Walking can boost mental health. And save lives.
Tonight’s Hope Walk in Kendallville will bring together people seeking to build awareness about suicide prevention and what can be done to save lives.
People pursuing hope are invited to be part of the third annual Hope Walk hosted by Noble County Suicide Prevention.
Registration begins at 5:30 p.m. tonight at the East Noble High School gym. The walk will begin at 6 p.m. and head toward Bixler Lake.
In Indiana, suicide is the second leading cause of death for youth ages 15-24 and the fourth leading cause of death for youth ages 5-14.
According to information from the Indiana Youth Institute, 1 in 5 Indiana high school students — approximately 200,000 of our children — seriously considered attempting suicide in the past year.
Indiana is second out of 34 states measured in the percentage of students who made a suicide plan and third out of 37 states measured in the percentage of students who seriously considered attempting suicide, according to IYI.
Data from the National Vital Statistics System shows that the rate of suicides from 1999 through 2017 has increased 33%.
Nationwide, suicide ranks as the second leading cause of death for 10- to 34-year-olds, the fourth leading cause of death for people ages 35 to 54 and suicide is the 10th leading cause of death overall.
Nationwide, in 2017, the age-adjusted suicide rate for rural counties was 1.8 times the rate for urban (large central metro) counties.
These tragic numbers are being addressed in schools and work places.
For example, Parkview Noble Hospital has a QPR program, developed to detect and respond to anyone exhibiting suicide warning signs.
“QPR stands for Question. Persuade. Refer,” said Taylor Yoder, supervisor of the Parkview Noble Center for Healthy Living. “QPR trains people to be aware of the signs and know what they can do to help save a life.” More information is online at qprinstitute.com.
Parkview Noble provides QPR training through its Community Health Education programs. Last December, approximately 150 students at East Noble High School received training and plans are being made to train additional ENHS students this spring.
Yoder said classes are held quarterly at the Parkview Noble Center for Healthy Living and offered to students and Noble County residents free of charge. However, the cost of materials has limited the number of classes offered.
This year the 18th Annual Parkview Noble Foundation Golf Classic on June 6 will benefit Community Health Education. Proceeds from the golf event will allow Parkview Noble Hospital to expand the number of classes, such as QPR, that are offered in the community, Yoder said.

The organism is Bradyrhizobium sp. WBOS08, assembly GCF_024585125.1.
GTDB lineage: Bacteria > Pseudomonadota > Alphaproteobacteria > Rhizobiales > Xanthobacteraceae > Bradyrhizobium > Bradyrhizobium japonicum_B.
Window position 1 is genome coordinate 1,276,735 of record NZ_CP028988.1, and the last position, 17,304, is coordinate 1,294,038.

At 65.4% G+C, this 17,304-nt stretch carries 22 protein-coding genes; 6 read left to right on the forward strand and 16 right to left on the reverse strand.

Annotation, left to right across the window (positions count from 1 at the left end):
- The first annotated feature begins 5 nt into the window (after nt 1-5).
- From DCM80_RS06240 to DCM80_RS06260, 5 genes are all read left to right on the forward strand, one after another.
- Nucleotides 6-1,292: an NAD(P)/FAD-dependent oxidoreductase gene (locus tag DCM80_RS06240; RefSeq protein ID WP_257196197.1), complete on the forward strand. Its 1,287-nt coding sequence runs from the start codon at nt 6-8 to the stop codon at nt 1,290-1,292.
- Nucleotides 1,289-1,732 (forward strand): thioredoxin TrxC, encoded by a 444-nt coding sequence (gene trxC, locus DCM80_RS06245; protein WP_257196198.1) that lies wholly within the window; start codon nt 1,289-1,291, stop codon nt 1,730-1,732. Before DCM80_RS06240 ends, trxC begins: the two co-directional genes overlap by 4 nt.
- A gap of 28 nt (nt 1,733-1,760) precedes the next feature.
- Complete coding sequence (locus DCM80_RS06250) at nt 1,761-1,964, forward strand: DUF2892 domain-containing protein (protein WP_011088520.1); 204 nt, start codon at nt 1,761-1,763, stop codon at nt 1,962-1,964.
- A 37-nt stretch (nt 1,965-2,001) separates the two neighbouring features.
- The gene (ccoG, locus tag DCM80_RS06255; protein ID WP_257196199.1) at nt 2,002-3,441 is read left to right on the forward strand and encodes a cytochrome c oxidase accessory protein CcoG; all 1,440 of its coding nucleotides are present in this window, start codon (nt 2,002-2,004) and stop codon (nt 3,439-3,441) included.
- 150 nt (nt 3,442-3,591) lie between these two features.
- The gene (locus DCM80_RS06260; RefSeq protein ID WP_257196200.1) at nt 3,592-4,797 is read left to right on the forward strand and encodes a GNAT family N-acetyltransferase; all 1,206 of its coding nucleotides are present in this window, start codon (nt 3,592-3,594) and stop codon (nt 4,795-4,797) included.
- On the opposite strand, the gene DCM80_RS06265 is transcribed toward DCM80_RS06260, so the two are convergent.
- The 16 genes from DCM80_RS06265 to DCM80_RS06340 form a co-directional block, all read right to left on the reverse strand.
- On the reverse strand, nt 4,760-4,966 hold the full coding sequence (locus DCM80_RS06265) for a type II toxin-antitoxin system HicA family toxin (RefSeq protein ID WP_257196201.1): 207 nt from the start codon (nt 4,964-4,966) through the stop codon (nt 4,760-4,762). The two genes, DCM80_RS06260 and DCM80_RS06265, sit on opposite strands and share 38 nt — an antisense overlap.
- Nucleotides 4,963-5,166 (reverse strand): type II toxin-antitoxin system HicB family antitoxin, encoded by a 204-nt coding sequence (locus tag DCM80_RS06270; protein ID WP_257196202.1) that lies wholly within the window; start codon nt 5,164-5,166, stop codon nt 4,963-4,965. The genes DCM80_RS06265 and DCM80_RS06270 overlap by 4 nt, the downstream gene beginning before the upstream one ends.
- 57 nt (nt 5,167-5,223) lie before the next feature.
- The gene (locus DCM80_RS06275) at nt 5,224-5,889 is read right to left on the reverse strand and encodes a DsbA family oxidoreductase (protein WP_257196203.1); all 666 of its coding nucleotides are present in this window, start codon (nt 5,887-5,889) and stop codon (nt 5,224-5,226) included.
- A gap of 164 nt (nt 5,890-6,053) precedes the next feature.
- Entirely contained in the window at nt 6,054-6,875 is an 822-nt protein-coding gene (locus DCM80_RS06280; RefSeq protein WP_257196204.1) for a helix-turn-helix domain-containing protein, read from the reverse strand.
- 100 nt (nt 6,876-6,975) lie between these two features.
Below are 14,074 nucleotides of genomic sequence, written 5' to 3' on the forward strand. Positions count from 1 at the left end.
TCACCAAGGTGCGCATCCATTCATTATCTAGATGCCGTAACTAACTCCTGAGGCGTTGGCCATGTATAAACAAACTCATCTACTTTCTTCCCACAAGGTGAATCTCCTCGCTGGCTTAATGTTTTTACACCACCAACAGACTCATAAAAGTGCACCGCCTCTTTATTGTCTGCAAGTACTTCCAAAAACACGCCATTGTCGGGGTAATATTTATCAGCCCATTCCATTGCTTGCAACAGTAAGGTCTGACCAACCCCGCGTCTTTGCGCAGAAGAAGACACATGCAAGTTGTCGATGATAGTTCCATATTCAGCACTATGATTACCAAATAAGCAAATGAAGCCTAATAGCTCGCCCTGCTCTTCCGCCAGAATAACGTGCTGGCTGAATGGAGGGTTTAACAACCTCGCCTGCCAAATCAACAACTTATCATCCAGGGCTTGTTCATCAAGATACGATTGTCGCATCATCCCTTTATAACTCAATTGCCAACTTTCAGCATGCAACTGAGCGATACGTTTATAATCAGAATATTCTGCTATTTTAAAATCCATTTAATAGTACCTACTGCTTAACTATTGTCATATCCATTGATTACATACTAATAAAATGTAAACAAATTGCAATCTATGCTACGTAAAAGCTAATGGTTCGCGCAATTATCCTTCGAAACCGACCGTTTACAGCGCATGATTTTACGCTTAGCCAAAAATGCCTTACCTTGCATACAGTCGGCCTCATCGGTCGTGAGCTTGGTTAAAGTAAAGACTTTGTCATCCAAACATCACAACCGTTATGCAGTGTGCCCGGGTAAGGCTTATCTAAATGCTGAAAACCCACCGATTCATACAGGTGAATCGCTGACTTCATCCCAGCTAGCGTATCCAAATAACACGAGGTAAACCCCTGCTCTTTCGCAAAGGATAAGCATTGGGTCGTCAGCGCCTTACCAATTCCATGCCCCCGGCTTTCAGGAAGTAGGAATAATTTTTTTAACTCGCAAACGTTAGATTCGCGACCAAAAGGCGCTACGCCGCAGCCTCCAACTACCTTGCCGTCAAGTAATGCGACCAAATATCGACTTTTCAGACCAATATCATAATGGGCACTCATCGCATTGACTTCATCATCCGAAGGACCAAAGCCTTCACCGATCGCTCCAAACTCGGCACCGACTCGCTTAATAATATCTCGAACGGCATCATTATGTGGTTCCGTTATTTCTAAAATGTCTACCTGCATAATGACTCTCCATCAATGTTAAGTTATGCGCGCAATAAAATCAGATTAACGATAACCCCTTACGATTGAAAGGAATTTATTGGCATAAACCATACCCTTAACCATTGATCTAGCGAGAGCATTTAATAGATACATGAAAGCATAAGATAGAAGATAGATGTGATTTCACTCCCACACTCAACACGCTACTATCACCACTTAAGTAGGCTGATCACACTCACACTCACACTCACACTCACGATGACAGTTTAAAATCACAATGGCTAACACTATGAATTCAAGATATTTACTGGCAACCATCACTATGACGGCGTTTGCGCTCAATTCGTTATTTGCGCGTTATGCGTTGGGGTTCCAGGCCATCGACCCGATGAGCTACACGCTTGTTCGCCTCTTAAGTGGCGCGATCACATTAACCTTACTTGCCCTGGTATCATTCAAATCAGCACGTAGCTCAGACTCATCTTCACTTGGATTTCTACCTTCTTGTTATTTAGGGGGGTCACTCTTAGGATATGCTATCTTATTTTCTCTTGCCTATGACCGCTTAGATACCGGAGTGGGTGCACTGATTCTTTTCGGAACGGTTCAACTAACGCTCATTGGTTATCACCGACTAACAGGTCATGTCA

Youth Mental Health First Aid is designed to teach parents, family members, caregivers, teachers, school staff, peers, neighbors, health and human services workers and other citizens how to help an adolescent, ages 12-18, who is experiencing a mental health or addictions challenge or is in crisis.
Youth Mental Health First Aid Training, hosted by DeKalb Suicide Awareness Prevention, will be Saturday, April 27, from 8 a.m. to 4 p.m. at the YMCA of DeKalb County, 533 North St., Auburn.
The course introduces common mental health challenges for youth, reviews typical adolescent development and teaches a five-step action plan to help young people in both crisis and noncrisis situations.
The free training is sponsored by National Alliance on Mental Illness of Indiana. To sign up, contact Angie Hathaway at email@example.com or 226-9173.
Purdue Fort Wayne recently received a $130,000 contract for its Behavioral Health and Family Studies Institute to oversee and lead statewide suicide prevention and awareness efforts.
The contract was formed in partnership with the Indiana Suicide Prevention Coalition, and the funds came from the state’s Department of Mental Health and Addiction.
The contract funds grass-roots efforts to let youth and adults know that getting help for mental health issues is a good thing.
We applaud the new and ongoing efforts focused on suicide prevention.
Lives will be saved.
OUR VIEW is written on a rotating basis by Grace Housholder, Dave Kurtz, Michael Marturello and Steve Garbacz. We welcome readers’ comments.